What about Jio Financial Services?

We don't have a position there, but we do own SBI Cards.

Isn't that risky given the uncertainty of creditworthiness beyond a certain threshold in India? Also, doesn't RBL Bank's ₹800-crore credit card exposure sale to Kotak Mahindra Bank at a 97.5% haircut tell you something?

That tells you how challenging the business is! For those who get it right, there's a huge opportunity, but it's not easy. Kotak Bank has been trying to break into the credit card business for the past 15 years. They've succeeded in other areas but not this one. That's why Axis bought Citi's credit card business—Citi's quality was far better than theirs.

But the growth is inorganic. Where is the organic growth?

Organic growth in this segment is incredibly challenging.

So, that is the point — the penetration story is oversold because there is no credit history beyond the 20 crore?

Okay. Let’s consider the number that you are talking of [20 crore], the market will still double from here! We are at 10.8 crores now (December 2023), and if it goes to 20 crore, that's doubling of volume. Show me another business in India that can double its volume in five to six years. Except for new age businesses selling online insurance, you won't see this kind of volume growth. Even if that happens in the next five to six years, it's a huge opportunity. Your spending will continue to increase at least at the rate of your nominal rate of GDP of 11-12%, and you have 10% volume growth. The market will double in seven years. Assume 10% volume growth, 13-14% nominal GDP growth, and 23-24% spend growth. How many businesses have visibility for 24% growth for ten years? It's a phenomenal business.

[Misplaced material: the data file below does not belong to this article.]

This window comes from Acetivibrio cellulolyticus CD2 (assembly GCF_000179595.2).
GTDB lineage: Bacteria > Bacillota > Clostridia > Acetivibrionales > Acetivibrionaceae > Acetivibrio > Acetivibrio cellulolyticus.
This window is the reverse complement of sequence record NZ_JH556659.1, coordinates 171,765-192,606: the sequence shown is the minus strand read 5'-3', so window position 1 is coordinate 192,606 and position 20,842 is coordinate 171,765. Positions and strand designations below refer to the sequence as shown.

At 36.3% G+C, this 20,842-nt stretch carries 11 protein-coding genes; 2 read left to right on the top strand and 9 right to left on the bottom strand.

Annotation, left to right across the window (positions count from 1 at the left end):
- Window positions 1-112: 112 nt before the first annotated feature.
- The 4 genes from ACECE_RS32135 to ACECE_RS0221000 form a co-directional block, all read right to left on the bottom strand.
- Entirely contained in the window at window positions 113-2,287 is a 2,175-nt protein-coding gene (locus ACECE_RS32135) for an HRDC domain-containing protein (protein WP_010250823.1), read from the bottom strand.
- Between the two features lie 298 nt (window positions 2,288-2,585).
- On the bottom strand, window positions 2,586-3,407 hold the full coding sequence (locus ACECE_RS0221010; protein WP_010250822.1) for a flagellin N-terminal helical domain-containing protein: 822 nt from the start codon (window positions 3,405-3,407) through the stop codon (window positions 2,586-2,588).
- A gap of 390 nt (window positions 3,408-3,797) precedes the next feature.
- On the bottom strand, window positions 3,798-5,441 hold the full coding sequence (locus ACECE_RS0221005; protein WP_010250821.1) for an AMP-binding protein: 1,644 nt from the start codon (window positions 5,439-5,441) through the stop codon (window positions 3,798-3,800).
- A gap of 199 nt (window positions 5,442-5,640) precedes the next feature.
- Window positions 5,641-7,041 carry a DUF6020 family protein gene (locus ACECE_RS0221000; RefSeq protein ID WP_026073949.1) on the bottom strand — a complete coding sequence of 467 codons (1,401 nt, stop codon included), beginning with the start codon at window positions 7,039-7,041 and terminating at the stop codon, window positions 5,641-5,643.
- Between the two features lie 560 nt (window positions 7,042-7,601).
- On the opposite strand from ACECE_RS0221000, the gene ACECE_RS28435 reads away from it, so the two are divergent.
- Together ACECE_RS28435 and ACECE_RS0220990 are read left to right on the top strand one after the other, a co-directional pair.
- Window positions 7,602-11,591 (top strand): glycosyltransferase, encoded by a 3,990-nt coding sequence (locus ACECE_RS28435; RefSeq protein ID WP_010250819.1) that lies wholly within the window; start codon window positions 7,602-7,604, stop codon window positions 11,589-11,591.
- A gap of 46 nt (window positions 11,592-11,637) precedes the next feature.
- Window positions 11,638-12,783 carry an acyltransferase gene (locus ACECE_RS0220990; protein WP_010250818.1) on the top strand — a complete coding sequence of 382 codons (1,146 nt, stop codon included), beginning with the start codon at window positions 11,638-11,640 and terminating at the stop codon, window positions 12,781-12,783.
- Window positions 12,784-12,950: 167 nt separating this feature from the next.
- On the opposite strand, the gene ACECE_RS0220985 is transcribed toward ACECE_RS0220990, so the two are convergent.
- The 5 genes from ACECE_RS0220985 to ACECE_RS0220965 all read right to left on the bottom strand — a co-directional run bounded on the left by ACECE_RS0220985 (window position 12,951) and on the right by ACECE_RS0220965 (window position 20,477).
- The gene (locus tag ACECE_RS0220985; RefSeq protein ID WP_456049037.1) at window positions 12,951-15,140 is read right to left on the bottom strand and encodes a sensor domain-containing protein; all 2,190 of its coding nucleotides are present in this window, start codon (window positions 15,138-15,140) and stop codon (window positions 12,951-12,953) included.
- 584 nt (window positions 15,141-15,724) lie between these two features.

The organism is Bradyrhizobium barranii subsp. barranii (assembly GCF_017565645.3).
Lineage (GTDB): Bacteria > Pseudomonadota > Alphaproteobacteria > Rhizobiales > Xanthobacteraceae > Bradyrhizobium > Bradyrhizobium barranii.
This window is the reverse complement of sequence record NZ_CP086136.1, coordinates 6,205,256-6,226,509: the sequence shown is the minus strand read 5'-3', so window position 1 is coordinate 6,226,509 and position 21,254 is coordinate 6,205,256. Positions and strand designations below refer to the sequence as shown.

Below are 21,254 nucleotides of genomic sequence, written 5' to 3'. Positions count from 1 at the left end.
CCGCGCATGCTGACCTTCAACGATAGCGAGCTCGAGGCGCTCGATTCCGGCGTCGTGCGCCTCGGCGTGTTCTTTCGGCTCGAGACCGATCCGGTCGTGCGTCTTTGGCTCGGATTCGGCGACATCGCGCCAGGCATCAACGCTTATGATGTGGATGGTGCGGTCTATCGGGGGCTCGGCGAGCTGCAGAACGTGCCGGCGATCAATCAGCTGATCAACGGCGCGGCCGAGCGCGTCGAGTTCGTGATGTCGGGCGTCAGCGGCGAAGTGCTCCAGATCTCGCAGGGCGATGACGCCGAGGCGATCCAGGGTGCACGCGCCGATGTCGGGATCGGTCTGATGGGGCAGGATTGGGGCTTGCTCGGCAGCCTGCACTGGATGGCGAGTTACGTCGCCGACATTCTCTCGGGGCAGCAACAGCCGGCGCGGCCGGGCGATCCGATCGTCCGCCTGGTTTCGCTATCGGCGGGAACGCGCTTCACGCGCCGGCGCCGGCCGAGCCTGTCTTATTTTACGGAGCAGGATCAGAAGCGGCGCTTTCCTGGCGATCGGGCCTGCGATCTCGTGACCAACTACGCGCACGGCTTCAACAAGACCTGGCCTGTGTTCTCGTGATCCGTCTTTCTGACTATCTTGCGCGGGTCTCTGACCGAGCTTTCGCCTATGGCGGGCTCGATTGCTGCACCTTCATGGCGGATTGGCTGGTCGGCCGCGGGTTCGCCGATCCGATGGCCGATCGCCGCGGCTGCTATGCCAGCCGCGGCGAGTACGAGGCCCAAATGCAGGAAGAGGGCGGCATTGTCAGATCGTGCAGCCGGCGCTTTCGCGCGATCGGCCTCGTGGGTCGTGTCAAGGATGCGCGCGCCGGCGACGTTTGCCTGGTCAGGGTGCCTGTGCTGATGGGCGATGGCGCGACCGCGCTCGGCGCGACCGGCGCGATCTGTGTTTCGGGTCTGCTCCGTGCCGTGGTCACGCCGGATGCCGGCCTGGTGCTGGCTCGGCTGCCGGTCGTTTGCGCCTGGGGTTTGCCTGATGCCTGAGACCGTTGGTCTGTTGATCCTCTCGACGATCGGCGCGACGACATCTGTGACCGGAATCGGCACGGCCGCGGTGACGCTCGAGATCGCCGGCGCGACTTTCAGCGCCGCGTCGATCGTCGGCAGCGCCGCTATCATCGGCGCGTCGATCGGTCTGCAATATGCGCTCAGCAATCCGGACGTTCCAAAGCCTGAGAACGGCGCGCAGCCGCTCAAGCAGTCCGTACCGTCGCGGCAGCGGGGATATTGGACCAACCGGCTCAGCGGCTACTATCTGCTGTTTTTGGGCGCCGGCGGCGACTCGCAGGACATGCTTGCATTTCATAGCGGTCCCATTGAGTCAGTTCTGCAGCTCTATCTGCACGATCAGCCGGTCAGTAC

SBI listed the business. Ideally, this business should have never been listed. No bank will ever list their credit card business, ever. Please look at it, a player of the scale of Axis Bank had to buy the credit card business from Citi, and Axis Bank is different from Bajaj Capital. The strength on the ground is very different for an Axis Bank compared to a Bajaj Capital. That’s why credit cards are a difficult business to crack. SBI listed it because of their historical problems and issues. Otherwise, why would they list a 5% ROI business when they don't even earn 2% ROI? You're getting an opportunity here. Same was the case with ICICI Securities. Why should the bank have listed ICICI Sec? It's a 40% margin business with no need for capital, distributing 40% of their PAT every year!

Is this why Kotak Bank is not spinning off its business? Uday Kotak told Fortune India that the bank is the best proxy to play India’s financial services -- all businesses rolled into one.

Their ROIs on other businesses are significantly higher than the bank itself. Uday is a very shrewd banker, and even he couldn't do much in the credit card business. You can imagine the difficulty of this business.

So, is there a premiumisation story in the credit card business?

Absolutely. American Express has set up the whole business on that premise.

But where is Amex growing in India?

That is what I am explaining. It's very difficult to grow this business. Branding is very important. You and I know what American Express is, but ask the common person, and they might not recognise it. We might talk about American Express and Netflix in our circles, but that doesn't reflect the rest of India. Indian credit cards often offer better deals than Amex.

But we are seeing now some premium credit cards no longer offering lounge access as they are losing money?